In Figure 13.2 we saw that, overall, the percentage of Bush votes tended to decline as population density increased. Our random-intercept model in the previous section accepted this generalization, while allowing intercepts to vary across regions. But what if the slope of the votes-density relationship also varies across regions? A quick look at scatterplots for each region (Figure 13.4) gives us grounds to suspect that it does.
. graph twoway scatter bush logdens, msymbol(Oh)
|| lfit bush logdens, lwidth(medthick)
|| , xlabel(-1(1)4, grid) ytitle(“Percent vote for GW Bush”)
by(cendiv, legend(off) note(“”))
Bush votes decline most steeply with rising density in the Pacific and W North Central regions, but there appears to be little relationship in the E North Central, and even a positive effect in the E South Central. The negative fixed-effect coefficient on logdens in our previous model was averaging these downward, flat and upward trends together.
A mixed model including random slopes (u jj) on predictor xj, and random intercepts (u0j) for each of j groups could have the general form
To estimate such a model, we add the predictor variable logdens to the mixed-effect part of the xtmixed command.
As usual, the random effects are not directly estimated. Instead, the xtmixed table gives estimates of their standard deviations. The standard deviation for coefficients on log density is 3.11 — almost four standard errors (.81) from zero — suggesting that there exists significant division-to-division variation in the slope coefficients. A more definitive likelihood-ratio test will support this inference. To perform this test, we quietly re-estimate the intercept-only model, store those estimates as A (an arbitrary name) then re-estimate the intercept-and-slope model, store those estimates as B, and finally perform a likelihood-ratio test for whether B fits significantly better than A. In this example it does (p~ .0000), so we conclude that adding random slopes brought significant improvement.
This lrtest output warns that it “assumes the null hypothesis is not on the boundary of the parameter space,” otherwise the reported test is conservative. A note at the bottom of the previous xtmixed output also stated that its likelihood-ratio test is conservative. Both notes refer to the same statistical issue. Variance cannot be less than zero, so a null hypothesis stating a variance equals zero does lie on the boundary of the parameter space. In this situation the reported likelihood-ratio test probability represents an upper bound (“conservative”) for the actual probability. xtmixed detects the situation automatically, but it is not practical for lrtest to do so, hence the “If …” wording from the latter.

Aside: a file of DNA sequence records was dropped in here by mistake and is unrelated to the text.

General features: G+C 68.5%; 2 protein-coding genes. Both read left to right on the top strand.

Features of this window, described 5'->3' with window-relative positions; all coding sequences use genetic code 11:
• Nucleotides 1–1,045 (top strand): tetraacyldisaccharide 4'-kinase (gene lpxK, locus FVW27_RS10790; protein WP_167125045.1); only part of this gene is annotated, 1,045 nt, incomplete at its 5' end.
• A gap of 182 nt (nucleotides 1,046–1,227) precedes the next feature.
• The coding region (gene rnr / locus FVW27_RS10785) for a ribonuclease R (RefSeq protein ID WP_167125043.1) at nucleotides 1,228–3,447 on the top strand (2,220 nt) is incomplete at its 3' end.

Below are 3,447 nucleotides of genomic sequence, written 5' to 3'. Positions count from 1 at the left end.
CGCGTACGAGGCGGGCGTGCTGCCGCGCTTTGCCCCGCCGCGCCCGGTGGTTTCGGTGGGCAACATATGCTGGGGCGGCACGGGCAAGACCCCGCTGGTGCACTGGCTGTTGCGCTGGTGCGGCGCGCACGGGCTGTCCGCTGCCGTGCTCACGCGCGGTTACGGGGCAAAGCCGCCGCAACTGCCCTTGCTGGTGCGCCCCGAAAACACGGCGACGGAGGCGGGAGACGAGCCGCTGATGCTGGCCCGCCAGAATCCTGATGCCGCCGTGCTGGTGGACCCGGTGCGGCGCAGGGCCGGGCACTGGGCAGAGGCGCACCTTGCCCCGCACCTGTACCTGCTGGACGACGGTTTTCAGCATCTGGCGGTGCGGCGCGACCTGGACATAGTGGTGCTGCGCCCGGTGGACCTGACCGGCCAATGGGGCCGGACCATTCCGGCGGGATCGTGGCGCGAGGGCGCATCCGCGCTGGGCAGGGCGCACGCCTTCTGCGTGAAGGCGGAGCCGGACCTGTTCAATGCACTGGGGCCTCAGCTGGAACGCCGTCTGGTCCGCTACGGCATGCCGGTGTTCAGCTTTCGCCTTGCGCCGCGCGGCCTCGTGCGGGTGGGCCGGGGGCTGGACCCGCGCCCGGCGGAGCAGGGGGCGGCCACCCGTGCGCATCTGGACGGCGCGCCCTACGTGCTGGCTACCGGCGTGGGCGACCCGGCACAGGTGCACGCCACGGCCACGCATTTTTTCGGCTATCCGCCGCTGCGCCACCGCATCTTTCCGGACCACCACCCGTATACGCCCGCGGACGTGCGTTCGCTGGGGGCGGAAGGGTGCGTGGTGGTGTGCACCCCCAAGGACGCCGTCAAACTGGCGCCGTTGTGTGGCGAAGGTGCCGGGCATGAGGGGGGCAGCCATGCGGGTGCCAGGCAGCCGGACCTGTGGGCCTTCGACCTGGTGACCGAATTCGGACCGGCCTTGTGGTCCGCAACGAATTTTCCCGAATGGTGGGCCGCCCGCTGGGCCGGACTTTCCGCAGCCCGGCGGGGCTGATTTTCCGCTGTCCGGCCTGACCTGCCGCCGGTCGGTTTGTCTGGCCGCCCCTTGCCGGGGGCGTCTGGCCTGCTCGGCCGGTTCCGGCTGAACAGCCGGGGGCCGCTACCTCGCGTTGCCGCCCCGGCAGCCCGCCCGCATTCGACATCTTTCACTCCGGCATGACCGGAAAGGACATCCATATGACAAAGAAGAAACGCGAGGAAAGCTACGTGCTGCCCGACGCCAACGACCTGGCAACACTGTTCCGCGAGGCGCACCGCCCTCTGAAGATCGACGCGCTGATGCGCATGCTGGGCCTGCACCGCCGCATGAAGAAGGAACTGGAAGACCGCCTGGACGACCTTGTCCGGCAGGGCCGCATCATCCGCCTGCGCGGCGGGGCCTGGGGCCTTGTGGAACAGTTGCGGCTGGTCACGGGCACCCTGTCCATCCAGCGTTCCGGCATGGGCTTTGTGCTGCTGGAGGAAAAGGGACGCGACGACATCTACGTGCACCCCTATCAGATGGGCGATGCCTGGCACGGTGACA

The previous model assumes that random intercept and slopes are uncorrelated, equivalent to adding a cov(independent) option specifying the covariance structure. Other possibilities include cov(unstructured), which would allow for a distinct, nonzero covariance between the random effects.
The estimated correlation between the random slope on logdens and the random intercept is -.675, more than three standard errors from zero. A likelihood-ratio test agrees that allowing for this correlation results in significant (p = .0277) improvement over our previous model.
So what are the slopes relating votes to density for each census division? Again, we can obtain values for the random effects (here named randintl and randslol) through predict. Our dataset by now contains several new variables.
The random slope coefficients range from -5.66 for counties in the W North Central division, to +4.63 in the E South Central.
To clarify the relationship between votes and population density we could rearrange equation [13.5], combining the fixed and random slopes on logdens,
In other words, the slope for each census division equals the fixed-effect slope for the whole sample, plus the random-effect slope for that division. Among Pacific counties, for instance, the combined slope is -3.15 – 3.22 = -6.37. The nine combined slopes are calculated and graphed in Figure 13.5.
Figure 13.5 shows how the rural-urban gradient in voting behavior worked differently in different places. In counties of the W North Central, Pacific and Mountain regions, the percent voting for Bush declined most steeply as population density increased. In the E North Central and E South Central it went the other way — Bush votes increased slightly as density increased. The combined slopes in Figure 13.5 generally resemble those in the separate scatterplots of Figure 13.4, but do not match them exactly because our combined slopes (equation [13.6] or Figure 13.5) also adjust for the effects of minority and college-educated populations. In the next section we consider whether those effects, too, might have random components.
Source: Hamilton Lawrence C. (2012), Statistics with STATA: Version 12, Cengage Learning; 8th edition.